By John Schroyer
It ain’t over till it’s over.
The California Legislature has tried and failed for three years running to pass a law setting up statewide regulations on the medical marijuana industry, but lawmakers haven’t thrown up their hands in despair just yet.
A key legislator predicted at least one more attempt in advance of the 2016 general election, when voters could get the chance to legalize recreational cannabis.
Many observers say it’s crucial to pass regulations on medical marijuana businesses before that election. Otherwise, California could end up in a situation similar to the one in Washington State – where the rollout of recreational cannabis stumbled in part because officials never enacted regulations on medical marijuana businesses.
“I think next year you’ll see a bill introduced based on the bill that we just worked on,” said California state Sen. Lou Correa, D-Santa Ana, the primary sponsor of Senate Bill 1262, the latest failed attempt at MMJ regulations in California. “I think you’ll probably see a bill very similar to this one, maybe with some tweaks.”
In the absence of state regulations, California MMJ businesses have endured patchwork regulations that vary from city to city and county to county. That has created a disjointed, volatile and unpredictable industry, making California one of the most difficult states for medical marijuana companies.
The lack of state rules also leaves many dispensaries vulnerable to raids from federal agents, since there’s no cohesive set of guidelines for businesses to follow. This make it impossible for businesses to comply with key stipulations in the Department of Justice’s Cole Memo from August 2013.
“The Department’s guidance in this memorandum rests on its expectation that states and local governments that have enacted laws authorizing marijuana-related conduct will implement strong and effective regulatory enforcement systems,” the memo reads.
Senate Bill 1262 attempted to address this situation, but it died in the waning days of the 2014 legislative session when it failed to get out of the Assembly Appropriations Committee.
The final version of the bill would have cost $20 million to create a brand-new agency, the Bureau of Medical Marijuana, within the Department of Consumer Affairs. Among other things, the bill would have also mandated that MMJ businesses pay a $8,000 provisional licensing fee, required minimum security standards be established for dispensaries, and also forced annual audits for all dispensaries.
Additionally, the bill would have authorized taxes on marijuana cultivation, storage, distribution and sales.
“The other problem that we see is that in the absence of a state agency and a real trusted regulatory body, a lot of localities are not going to see the opportunity to move past (dispensary) bans,” said Sean Donahoe, deputy director of the California Cannabis Industry Association, which backed SB 1262. “Until we see a state-level agency, there’s going to be a lot of skepticism and a lot of hesitation by localities in deciding to move forward with anything in terms of regulation or ordinance framework.”
The CCIA admitted that SB 1262 was “far from perfect,” and several other marijuana advocacy organizations opposed the bill for varying reasons. The California NORML chapter said in a statement that the bill would “exacerbate chaos” in the industry, the Drug Policy Alliance charged that the poor would disproportionately be affected by a provision that prohibits anyone with a felony conviction from getting a business licenses, and groups such as the California State Association of Counties said the bill infringed on local control over MMJ businesses.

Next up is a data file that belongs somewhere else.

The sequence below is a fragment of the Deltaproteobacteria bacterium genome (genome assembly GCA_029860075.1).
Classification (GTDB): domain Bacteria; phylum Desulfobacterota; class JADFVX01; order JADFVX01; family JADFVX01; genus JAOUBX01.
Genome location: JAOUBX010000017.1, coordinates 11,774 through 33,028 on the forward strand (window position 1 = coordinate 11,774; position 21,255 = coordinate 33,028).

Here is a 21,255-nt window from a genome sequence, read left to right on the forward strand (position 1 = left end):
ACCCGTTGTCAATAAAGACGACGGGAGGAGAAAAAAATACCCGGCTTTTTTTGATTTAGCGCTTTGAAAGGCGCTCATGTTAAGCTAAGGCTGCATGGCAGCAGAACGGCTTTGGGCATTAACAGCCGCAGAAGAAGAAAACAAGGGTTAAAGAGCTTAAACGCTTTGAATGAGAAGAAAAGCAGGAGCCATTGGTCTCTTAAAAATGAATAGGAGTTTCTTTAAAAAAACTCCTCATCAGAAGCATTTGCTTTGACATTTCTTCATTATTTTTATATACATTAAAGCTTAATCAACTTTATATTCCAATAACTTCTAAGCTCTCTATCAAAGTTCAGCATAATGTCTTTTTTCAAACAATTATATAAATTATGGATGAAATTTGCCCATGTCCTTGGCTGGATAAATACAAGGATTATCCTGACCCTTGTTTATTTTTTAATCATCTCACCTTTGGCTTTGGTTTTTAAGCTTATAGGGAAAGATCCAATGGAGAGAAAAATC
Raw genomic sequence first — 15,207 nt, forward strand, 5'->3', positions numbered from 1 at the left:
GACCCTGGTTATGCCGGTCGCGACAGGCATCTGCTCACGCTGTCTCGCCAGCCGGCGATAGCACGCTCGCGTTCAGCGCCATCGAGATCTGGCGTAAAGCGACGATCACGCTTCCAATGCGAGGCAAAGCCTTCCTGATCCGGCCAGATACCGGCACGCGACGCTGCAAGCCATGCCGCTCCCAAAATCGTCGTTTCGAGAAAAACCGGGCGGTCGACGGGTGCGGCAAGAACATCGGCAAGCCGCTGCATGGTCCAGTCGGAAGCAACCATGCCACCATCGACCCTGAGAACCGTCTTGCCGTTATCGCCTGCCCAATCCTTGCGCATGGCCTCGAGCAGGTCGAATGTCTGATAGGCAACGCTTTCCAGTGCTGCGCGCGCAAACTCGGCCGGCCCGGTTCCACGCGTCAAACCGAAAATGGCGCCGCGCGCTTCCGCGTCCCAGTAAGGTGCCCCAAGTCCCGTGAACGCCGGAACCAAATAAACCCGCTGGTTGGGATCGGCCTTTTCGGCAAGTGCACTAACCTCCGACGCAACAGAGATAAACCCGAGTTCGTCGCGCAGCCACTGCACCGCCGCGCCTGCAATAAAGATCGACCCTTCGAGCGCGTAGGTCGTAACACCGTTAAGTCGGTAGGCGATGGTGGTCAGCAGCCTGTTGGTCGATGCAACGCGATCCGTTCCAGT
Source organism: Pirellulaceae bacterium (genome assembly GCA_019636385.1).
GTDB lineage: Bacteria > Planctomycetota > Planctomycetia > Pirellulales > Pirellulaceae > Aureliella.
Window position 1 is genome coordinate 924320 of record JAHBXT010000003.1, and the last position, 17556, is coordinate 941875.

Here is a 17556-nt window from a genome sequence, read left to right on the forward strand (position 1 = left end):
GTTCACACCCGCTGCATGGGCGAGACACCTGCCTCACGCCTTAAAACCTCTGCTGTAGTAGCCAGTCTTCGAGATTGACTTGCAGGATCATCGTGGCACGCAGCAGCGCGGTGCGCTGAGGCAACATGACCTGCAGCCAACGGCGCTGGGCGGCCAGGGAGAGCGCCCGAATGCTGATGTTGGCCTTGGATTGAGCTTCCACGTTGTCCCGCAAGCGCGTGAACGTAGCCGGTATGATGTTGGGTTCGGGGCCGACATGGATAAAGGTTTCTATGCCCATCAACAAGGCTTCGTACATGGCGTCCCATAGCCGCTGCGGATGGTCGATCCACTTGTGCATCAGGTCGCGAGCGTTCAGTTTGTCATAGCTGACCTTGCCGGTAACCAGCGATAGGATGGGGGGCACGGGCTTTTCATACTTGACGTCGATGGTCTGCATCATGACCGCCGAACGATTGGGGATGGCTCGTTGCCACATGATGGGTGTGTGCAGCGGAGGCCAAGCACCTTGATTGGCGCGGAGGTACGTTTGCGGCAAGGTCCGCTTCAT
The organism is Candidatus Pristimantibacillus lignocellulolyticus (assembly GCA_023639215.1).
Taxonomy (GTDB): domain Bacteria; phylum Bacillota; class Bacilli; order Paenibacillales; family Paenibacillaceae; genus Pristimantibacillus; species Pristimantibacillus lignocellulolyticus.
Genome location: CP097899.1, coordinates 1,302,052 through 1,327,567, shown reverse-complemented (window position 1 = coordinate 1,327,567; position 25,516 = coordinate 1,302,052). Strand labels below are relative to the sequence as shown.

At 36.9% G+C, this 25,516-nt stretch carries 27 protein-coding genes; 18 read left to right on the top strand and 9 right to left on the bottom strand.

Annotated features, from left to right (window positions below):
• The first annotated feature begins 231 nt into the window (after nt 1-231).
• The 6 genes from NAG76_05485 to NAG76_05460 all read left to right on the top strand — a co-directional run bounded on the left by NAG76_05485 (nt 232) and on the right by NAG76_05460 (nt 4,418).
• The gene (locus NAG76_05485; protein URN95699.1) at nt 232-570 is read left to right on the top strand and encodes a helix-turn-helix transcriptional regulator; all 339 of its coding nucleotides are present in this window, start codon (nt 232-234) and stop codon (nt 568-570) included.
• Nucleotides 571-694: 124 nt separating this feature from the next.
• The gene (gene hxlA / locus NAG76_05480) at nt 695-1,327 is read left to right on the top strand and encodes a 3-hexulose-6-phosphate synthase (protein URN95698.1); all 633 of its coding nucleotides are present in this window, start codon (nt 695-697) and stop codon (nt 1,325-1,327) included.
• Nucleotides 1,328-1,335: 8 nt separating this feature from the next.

Correa said it’s “too soon to say” what kind of changes his bill might face under new authorship, since he’s term-limited and won’t be back in the Senate next year. But, he said, his sense is that there’s a feeling at the state Capitol that regulation needs to be passed, and said the first step for legislators next year is to “go back and make sure the coalition exists where we had it last time.”
“We need to regulate medical marijuana. And I think next year will likely be the year that California moves forward a regulatory process to do just that,” Correa said.
The key is to build on this year’s momentum and pass regulations on the medical marijuana industry before voters have a chance to legalize recreational marijuana in November 2016, which could usher in a host of changes.
“We’d like to see a bill that regulates the industry as it actually already exists,” Donahoe said. “We just do not have a clear set of guidelines.”
The owner of the Los Angeles MMJ dispensary Kind For Cures said he hopes legislators will continue working with MMJ business owners to craft the best law they can in advance of the potential recreational vote.
“I’m encouraged by the way things are going,” said the owner, Nick, who asked that he be identified only by his first name. “Two years from now, the landscape is going to be completely different. Five years from now, we’re going to be like, ‘Remember when?'”
Nick added, however, that the state may be too late to save a lot of legitimate businesses that are being run out of L.A. by new local regulations and crackdowns from the city.
“The city is making it tough for anyone to even be in business legally,” Nick said. “It’s a very hostile situation; they’re trying to throw the baby out with the bathwater.”
John Schroyer can be reached at [email protected]